very undramatic. 
It is not the urge to surpass all 
others at whatever cost, 
but the urge to serve others 
at whatever the cost." 
- Arthur Ashe

"Some of us will do our jobs well, 
and some will not. 
But we will all be judged by 
only one thing - the result." 
- Vince Lombardi 

"I will go anywhere provided it's forward." 
- David Livingstone

"I love the man that can smile in trouble, 
that can gather strength from distress, 
and grow brave by reflection. 
'Tis the business of little minds to shrink, 
but he whose heart is firm, 
and whose conscience approves his conduct, 
will pursue his principles unto death." 
- Thomas Paine

"Until you value yourself, 
you won't value your time. 
Until you value your time, 
you won't do anything with it." 
- M. Scott Peck

"Leaders can give up many things. 
They can delegate many things. 
The one thing that the top leader 
can never let go of 
is final responsibility." 
- John Maxwell

"You learn resiliency and tenacity during 
tough assignments, not easy ones. 
When tough choices have to be made 
and results are difficult to achieve, 
leaders are forged." 
- John Maxwell

"The secret of success in life 
is for a man to be ready 
for his time when it comes." 
- Benjamin Disraeli

Saturday, October 17, 2015

Book Review - "The Entitlement Cure - Finding Success in Doing Hard Things the Right Way"

I was given this book a couple of months ago and asked to write a book review on it. I have taken my time, frankly, because I have been getting so much out of the book that I didn't want to rush the process. 

The Entitlement Cure: Finding Success in Doing Hard Things the Right WayDr. John Townsend, bestselling author of Boundaries, has done a great job of helping us all to understand how to help ourselves and others who battle against the curse of entitlement. We live in an age of entitlement: "the belief that I am exempt from responsibility and I am owed special treatment." We see it everywhere, from employees who don't feel the need to work, to self-centered children, to narcissists to prima donnas in leadership - and in ourselves.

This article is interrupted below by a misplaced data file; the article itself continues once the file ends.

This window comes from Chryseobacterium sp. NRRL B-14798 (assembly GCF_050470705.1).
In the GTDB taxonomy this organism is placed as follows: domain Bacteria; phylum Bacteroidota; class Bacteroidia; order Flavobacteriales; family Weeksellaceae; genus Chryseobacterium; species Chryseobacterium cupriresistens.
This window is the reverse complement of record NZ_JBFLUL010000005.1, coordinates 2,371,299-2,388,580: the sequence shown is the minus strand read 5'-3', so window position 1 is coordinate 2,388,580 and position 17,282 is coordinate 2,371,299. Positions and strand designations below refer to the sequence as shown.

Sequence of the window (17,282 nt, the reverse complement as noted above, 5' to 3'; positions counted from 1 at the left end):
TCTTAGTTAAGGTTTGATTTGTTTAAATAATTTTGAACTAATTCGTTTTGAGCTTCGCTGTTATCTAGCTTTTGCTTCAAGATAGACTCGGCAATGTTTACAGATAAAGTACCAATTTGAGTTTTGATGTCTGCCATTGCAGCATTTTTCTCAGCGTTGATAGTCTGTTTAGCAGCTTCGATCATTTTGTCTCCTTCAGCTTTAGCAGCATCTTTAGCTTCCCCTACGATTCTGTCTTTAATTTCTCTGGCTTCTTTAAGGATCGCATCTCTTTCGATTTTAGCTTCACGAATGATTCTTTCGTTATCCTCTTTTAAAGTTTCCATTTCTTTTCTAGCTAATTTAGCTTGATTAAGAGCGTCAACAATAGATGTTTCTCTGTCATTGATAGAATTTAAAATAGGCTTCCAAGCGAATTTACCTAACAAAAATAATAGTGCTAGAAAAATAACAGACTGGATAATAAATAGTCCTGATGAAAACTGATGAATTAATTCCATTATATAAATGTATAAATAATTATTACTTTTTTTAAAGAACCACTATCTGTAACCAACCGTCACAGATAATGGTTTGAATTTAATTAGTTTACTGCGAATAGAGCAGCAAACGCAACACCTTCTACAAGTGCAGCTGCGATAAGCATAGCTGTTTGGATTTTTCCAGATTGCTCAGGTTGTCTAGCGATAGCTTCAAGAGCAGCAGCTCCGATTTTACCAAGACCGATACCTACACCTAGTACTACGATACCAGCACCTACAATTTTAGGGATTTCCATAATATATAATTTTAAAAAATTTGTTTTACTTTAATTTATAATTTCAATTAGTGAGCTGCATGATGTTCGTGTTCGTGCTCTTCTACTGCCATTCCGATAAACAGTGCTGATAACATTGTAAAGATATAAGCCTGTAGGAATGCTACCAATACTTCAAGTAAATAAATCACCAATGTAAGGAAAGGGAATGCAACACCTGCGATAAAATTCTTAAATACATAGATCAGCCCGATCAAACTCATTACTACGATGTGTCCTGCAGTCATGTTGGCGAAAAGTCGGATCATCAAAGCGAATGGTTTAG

There are some key takeaways this book has provided that have equipped me to tackle some challenges I've been avoiding. Let me lay out a few of them:

1. The Hard Way cures entitlement.

The Hard Way is "the habit of doing what is best, rather than what is comfortable, to achieve a worthwhile outcome." I think we all know this intuitively, but having a definition helps. And the key is in understanding that the Hard Way is also the right way. Short cuts will only keep us from learning lessons we need to master.

2. Entitlement hurts ourselves and others.
We often think that our behaviors and bad habits are our business and ours alone. However, we live in community, our families, our workplaces; even our communities are affected by our choices and the way in which we live our lives. If we choose to engage in self-destructive behavior, it affects everyone who cares about us. If we choose to excuse entitlement in others, we simply pass along the responsibility which someone else must meet. Bad situations don't get better on their own, much as we wish they would.

3. Entitlement is a rejection of reality. 
God created the world with principles within which everything operates. Entitlement is living as if those principles didn't exist. We can wish all that we want to that this world was fair and everyone should have the same opportunity, talent, resources, etc... but wishing does not make it so. We are to do the best we can with what we have - this is success. Townsend outlines 5 life principles which are unavoidable:
  • Humility and Dependence -  We are Completely Dependent on God
  • Connectedness - We are Designed to Live in Connectedness with Each Other
  • Ownership - We have to Take Responsibility for Our Own Choices
  • Accepting the Negative - Your Flaws Can't Be Forgiven and Healed until You Admit Them
  • Finding Our Role - To Live Long and Contentedly, Find Your Purpose in Life and Fulfill It   
4. To change, we must want to change.
If we, as individuals, want to change, we must create the environment where change is possible. Often that means bringing people around us who truly care about us and want to see us grow. In helping others who need to change, often we must first stop doing whatever it is that enables them, and help them to see the consequences of staying the same and the benefits of change. "Relationships which promote growth require the presence of grace and truth in each person."

5. Anything worth doing requires discipline.
Positive change requires an understanding that discipline is a good thing. We need to develop internal structure (the combination of our capacities to focus, persevere, and delay gratification toward a goal) as well as external structure (a framework of reminders and short-term goals that breaks time down into bite-sized elements). As someone said, we first form our habits - then our habits form us.